As with any experimental technology, there were glitches. Outlying houses had weak reception. Inclement weather affected service, as did problems with Internet connectivity. Over the next six months, Bloom and his team returned to Talea every week, making the 4-hour trip from Oaxaca City in a red Volkswagen Beetle.
Their efforts paid off. The community network proved to be immensely popular, and more than 700 people quickly subscribed. The service was remarkably inexpensive: Local calls and text messages were free, and calls to the United States were only 1.5 cents per minute, approximately one-tenth of what it cost using landlines. For example, a 20-minute call to United States from the town’s phone kiosk might cost a campesino a full day’s wages.
Initially, the network could handle only 11 phone calls at a time, so villagers voted to impose a 5-minute limit to avoid overloads. Even with these controls, many viewed the network as a resounding success. And patterns of everyday life began to change, practically overnight: Campesinos who walked 2 hours to get to their corn fields could now phone family members if they needed provisions. Elderly women collecting firewood in the forest had a way to call for help in case of injury. Youngsters could send messages to one another without being monitored by their parents, teachers, or peers. And the pueblo’s newest company—a privately owned fleet of three-wheeled mototaxis—increased its business dramatically as prospective passengers used their phones to summon drivers.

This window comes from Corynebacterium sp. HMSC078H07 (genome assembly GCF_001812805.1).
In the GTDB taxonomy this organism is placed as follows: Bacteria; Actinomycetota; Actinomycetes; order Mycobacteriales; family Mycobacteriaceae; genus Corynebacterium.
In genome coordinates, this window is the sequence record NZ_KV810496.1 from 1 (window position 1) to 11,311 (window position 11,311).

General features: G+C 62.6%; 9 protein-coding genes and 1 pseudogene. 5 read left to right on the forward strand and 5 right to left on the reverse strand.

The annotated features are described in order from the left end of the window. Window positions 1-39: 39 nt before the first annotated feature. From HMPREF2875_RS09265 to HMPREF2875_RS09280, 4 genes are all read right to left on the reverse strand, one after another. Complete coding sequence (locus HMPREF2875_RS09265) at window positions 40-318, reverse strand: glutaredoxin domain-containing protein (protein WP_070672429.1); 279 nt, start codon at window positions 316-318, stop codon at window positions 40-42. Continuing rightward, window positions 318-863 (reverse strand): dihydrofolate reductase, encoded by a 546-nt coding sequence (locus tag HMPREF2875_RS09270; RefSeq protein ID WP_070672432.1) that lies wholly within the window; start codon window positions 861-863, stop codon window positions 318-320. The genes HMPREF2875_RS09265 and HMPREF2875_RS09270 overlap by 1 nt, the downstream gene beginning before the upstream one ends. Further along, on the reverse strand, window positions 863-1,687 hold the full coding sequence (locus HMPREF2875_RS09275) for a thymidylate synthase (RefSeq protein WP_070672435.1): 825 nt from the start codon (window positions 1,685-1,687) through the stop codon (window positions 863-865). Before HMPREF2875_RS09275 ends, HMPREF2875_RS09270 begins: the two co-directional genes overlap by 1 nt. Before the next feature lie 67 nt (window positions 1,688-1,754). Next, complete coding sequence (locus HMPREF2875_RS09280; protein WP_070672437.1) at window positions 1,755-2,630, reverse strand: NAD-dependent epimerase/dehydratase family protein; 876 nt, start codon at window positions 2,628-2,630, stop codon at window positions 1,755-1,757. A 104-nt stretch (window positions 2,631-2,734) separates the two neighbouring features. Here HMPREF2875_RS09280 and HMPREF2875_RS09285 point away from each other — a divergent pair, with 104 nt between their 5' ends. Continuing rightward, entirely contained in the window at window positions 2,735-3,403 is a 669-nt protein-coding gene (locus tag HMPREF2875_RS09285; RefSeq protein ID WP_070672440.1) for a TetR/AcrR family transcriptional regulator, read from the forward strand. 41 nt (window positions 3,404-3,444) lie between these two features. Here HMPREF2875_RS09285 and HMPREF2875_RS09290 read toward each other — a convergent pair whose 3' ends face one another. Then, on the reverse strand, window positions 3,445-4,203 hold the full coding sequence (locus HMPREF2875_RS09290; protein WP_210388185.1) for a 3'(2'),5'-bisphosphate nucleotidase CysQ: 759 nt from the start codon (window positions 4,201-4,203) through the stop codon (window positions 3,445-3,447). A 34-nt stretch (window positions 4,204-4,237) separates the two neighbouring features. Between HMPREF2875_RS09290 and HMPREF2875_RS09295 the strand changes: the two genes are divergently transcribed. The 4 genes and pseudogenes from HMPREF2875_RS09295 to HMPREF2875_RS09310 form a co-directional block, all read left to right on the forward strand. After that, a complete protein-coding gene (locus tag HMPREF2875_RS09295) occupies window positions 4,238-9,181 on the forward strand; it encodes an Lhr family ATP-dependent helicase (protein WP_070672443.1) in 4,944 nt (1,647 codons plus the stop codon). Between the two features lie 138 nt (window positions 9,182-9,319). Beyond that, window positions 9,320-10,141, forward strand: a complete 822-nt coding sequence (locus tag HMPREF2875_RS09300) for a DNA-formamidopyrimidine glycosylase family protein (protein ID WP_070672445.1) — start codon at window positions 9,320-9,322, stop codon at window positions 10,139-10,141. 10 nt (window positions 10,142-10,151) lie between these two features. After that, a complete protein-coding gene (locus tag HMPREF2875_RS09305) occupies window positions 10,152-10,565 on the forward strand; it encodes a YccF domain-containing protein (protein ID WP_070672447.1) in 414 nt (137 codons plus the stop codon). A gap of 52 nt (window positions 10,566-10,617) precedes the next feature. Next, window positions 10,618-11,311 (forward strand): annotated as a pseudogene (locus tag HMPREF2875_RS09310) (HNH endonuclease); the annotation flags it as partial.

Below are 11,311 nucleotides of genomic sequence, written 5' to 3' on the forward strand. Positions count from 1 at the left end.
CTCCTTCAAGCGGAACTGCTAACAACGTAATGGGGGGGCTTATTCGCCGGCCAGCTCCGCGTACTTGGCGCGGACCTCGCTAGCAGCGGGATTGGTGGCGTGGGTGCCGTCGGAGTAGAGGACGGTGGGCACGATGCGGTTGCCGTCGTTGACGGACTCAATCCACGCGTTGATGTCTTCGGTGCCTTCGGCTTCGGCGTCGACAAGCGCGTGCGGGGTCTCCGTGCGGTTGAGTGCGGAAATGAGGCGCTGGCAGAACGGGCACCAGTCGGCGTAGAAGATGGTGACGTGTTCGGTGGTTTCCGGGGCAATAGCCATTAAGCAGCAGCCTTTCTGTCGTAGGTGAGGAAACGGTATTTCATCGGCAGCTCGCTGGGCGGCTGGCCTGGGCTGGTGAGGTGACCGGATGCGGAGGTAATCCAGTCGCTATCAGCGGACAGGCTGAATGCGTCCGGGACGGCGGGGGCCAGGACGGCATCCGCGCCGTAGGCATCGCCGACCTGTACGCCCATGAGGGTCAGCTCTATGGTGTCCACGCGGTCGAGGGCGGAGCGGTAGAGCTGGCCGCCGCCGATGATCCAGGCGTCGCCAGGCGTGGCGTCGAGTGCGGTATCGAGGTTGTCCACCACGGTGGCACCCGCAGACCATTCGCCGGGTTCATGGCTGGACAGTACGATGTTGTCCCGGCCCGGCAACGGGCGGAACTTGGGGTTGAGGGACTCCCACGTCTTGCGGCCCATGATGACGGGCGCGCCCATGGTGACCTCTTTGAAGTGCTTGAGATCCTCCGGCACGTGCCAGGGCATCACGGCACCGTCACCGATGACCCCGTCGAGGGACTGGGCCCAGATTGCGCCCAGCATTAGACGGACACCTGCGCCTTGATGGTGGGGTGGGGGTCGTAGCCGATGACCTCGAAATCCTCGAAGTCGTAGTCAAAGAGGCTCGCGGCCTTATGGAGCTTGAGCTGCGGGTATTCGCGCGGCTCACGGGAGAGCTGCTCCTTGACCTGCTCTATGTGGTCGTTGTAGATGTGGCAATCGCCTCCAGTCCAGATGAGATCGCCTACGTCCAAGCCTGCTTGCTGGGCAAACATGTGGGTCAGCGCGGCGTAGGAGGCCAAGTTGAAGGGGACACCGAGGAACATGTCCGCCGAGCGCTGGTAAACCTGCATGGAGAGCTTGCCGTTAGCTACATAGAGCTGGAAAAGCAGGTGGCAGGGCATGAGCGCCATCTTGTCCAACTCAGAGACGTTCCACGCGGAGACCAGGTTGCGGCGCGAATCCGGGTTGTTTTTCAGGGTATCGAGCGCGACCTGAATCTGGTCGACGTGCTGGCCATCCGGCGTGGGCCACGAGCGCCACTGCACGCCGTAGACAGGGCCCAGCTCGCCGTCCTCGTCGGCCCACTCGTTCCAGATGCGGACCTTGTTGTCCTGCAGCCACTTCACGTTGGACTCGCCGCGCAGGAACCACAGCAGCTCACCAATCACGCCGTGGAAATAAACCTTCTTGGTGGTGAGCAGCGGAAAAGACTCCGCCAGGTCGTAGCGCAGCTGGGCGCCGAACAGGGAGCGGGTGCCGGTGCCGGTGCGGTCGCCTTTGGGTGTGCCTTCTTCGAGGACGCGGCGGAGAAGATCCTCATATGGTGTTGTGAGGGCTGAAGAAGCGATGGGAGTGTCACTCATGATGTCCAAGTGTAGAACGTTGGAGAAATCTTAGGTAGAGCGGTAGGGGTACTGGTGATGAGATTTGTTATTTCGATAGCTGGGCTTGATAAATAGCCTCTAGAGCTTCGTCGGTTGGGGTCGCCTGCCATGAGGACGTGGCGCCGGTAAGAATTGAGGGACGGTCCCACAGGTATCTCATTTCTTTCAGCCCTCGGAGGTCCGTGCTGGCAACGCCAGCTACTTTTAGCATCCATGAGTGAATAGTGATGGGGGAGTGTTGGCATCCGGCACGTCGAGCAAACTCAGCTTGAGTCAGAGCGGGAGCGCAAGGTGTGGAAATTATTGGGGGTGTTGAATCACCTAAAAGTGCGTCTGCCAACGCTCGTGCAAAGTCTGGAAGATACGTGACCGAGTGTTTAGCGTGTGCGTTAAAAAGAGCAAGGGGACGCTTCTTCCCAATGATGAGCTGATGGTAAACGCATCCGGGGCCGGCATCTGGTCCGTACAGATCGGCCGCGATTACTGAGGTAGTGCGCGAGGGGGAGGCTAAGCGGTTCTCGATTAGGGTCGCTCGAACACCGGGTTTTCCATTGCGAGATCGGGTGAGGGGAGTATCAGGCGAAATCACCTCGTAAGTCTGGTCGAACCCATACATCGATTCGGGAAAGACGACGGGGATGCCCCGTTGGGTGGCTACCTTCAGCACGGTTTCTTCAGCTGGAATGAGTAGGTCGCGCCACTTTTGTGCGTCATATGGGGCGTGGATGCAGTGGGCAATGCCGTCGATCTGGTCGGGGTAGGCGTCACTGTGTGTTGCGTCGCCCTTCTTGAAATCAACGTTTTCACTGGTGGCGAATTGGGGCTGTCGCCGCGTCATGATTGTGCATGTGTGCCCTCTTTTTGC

Soon other villages in the region followed Talea’s lead and built their own cellphone networks—first, in nearby Zapotec-speaking pueblos and later, in adjacent communities where Mixe and Mixtec languages are spoken. By late 2015, the villages had formed a cooperative, Telecomunicaciones Indígenas Comunitarias, to help organize the villages’ autonomous networks. Today TIC serves more than 4,000 people in 70 pueblos.